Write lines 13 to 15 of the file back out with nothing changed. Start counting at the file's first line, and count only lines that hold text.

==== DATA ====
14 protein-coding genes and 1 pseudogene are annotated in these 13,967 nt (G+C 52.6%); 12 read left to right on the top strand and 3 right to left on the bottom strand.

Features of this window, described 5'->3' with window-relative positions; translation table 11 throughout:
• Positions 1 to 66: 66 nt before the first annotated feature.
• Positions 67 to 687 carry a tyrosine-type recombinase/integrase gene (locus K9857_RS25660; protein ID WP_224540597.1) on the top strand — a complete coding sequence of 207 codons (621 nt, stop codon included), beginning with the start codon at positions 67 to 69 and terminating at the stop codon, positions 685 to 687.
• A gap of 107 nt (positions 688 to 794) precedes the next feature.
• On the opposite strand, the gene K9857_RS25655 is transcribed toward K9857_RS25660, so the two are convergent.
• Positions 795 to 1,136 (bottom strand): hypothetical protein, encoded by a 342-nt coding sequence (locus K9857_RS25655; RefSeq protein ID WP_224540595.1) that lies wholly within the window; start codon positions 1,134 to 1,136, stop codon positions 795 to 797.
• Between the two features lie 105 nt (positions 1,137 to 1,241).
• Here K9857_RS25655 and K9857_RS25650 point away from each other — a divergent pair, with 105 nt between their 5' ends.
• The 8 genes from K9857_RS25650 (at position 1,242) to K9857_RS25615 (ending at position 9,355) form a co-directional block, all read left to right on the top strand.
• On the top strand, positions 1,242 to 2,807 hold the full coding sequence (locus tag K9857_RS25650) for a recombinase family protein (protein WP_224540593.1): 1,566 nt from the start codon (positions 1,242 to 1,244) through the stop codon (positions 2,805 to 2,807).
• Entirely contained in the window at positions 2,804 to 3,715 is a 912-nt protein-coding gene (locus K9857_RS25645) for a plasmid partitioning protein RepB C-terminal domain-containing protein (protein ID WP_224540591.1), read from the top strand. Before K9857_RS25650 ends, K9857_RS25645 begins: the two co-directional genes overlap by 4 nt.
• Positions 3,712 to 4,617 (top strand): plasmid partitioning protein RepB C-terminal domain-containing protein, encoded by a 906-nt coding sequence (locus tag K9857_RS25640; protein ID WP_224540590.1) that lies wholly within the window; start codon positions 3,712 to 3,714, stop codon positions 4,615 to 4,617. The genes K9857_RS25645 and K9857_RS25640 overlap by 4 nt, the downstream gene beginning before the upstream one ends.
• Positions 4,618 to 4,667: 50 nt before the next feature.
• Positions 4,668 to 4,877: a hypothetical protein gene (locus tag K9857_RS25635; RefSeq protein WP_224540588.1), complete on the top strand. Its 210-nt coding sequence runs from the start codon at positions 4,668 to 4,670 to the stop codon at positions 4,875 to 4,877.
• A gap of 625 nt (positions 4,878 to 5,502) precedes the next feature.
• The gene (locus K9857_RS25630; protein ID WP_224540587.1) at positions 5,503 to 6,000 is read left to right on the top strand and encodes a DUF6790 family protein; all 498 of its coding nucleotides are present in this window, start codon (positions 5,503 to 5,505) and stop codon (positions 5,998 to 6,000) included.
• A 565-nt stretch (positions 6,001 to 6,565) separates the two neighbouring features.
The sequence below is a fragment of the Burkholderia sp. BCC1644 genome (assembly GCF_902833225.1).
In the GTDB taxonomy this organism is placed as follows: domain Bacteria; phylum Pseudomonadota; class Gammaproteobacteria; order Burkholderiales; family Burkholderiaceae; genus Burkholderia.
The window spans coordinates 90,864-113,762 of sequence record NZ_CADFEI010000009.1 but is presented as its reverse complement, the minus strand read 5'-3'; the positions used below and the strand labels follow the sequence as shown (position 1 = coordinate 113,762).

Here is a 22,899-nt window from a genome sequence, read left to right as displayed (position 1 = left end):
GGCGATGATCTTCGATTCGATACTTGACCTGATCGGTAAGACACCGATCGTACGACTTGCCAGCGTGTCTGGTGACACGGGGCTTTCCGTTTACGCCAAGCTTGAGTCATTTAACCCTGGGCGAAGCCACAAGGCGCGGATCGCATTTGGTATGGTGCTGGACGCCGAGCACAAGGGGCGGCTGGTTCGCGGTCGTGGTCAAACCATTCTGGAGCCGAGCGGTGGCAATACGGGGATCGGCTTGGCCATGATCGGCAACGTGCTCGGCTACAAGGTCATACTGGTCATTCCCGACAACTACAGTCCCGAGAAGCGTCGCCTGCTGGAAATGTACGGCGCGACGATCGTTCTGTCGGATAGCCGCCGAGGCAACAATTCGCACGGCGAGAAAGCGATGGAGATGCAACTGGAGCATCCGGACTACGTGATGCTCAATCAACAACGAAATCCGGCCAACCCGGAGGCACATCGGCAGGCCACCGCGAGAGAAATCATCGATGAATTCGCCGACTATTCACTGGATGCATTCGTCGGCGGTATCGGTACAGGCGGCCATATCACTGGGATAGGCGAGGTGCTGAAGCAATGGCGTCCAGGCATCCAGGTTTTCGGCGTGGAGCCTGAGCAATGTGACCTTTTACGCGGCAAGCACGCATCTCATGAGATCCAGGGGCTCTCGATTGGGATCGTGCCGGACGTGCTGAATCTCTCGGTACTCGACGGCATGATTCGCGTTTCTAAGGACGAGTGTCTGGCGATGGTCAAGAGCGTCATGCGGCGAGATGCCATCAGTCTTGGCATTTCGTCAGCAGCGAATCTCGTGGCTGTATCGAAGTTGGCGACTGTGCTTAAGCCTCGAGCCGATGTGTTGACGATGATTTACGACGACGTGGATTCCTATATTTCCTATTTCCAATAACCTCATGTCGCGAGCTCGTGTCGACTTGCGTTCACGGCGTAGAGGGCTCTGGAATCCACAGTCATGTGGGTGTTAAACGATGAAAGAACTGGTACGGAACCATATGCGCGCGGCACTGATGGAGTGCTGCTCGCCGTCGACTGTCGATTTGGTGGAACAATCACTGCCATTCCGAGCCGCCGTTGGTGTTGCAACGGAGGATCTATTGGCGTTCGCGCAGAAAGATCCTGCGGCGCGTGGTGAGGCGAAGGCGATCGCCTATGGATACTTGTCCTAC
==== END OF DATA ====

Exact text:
• Positions 3,712 to 4,617 (top strand): plasmid partitioning protein RepB C-terminal domain-containing protein, encoded by a 906-nt coding sequence (locus tag K9857_RS25640; protein ID WP_224540590.1) that lies wholly within the window; start codon positions 3,712 to 3,714, stop codon positions 4,615 to 4,617. The genes K9857_RS25645 and K9857_RS25640 overlap by 4 nt, the downstream gene beginning before the upstream one ends.
• Positions 4,618 to 4,667: 50 nt before the next feature.
• Positions 4,668 to 4,877: a hypothetical protein gene (locus tag K9857_RS25635; RefSeq protein WP_224540588.1), complete on the top strand. Its 210-nt coding sequence runs from the start codon at positions 4,668 to 4,670 to the stop codon at positions 4,875 to 4,877.